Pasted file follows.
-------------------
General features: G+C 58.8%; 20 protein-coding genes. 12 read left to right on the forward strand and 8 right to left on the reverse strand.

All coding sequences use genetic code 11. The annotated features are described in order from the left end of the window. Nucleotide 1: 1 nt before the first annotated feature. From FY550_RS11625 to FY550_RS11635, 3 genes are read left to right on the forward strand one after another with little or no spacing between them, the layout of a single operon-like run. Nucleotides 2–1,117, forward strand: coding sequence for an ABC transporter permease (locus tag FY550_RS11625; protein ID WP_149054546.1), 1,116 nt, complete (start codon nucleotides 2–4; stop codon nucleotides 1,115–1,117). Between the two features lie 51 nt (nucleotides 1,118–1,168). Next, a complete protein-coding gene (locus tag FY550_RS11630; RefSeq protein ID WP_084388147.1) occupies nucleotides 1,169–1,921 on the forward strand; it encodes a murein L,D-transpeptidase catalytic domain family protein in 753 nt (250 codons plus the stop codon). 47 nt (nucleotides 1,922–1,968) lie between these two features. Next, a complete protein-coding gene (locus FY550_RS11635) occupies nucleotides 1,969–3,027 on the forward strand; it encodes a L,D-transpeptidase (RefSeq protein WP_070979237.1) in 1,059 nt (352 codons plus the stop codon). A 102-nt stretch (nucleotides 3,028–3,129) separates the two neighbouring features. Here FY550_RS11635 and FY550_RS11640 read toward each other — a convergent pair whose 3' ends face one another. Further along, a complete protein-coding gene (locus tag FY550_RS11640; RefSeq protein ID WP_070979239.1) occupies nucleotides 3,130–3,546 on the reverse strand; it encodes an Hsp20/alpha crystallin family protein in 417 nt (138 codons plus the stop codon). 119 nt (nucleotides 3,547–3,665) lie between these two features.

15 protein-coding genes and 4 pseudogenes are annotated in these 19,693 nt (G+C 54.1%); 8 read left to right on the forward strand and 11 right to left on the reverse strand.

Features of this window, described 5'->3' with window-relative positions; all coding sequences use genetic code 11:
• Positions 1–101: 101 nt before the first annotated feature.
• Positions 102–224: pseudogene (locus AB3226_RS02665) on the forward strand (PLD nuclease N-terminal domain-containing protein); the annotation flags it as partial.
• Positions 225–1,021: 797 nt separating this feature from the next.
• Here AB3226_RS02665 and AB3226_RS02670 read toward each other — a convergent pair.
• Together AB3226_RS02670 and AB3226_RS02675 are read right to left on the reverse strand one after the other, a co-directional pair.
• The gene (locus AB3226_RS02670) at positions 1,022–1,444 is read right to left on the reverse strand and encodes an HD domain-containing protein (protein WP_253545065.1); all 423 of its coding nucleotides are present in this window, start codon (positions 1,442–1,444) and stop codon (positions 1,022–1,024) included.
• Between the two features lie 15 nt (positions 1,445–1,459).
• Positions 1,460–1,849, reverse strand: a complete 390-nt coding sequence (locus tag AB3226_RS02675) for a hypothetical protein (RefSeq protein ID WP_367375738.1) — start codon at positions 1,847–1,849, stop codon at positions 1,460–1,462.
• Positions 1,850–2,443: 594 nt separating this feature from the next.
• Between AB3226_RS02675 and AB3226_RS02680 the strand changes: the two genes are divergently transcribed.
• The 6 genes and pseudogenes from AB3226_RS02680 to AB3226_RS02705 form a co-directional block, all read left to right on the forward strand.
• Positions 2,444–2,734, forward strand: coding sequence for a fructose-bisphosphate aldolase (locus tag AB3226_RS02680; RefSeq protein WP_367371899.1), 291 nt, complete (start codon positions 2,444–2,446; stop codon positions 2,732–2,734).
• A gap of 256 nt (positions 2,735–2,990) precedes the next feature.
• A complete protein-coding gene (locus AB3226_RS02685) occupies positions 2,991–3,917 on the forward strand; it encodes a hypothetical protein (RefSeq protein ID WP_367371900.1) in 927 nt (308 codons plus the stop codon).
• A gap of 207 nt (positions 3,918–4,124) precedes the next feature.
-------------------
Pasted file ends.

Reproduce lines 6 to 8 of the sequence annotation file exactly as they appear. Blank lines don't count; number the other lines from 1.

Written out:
• Positions 102–224: pseudogene (locus AB3226_RS02665) on the forward strand (PLD nuclease N-terminal domain-containing protein); the annotation flags it as partial.
• Positions 225–1,021: 797 nt separating this feature from the next.
• Here AB3226_RS02665 and AB3226_RS02670 read toward each other — a convergent pair.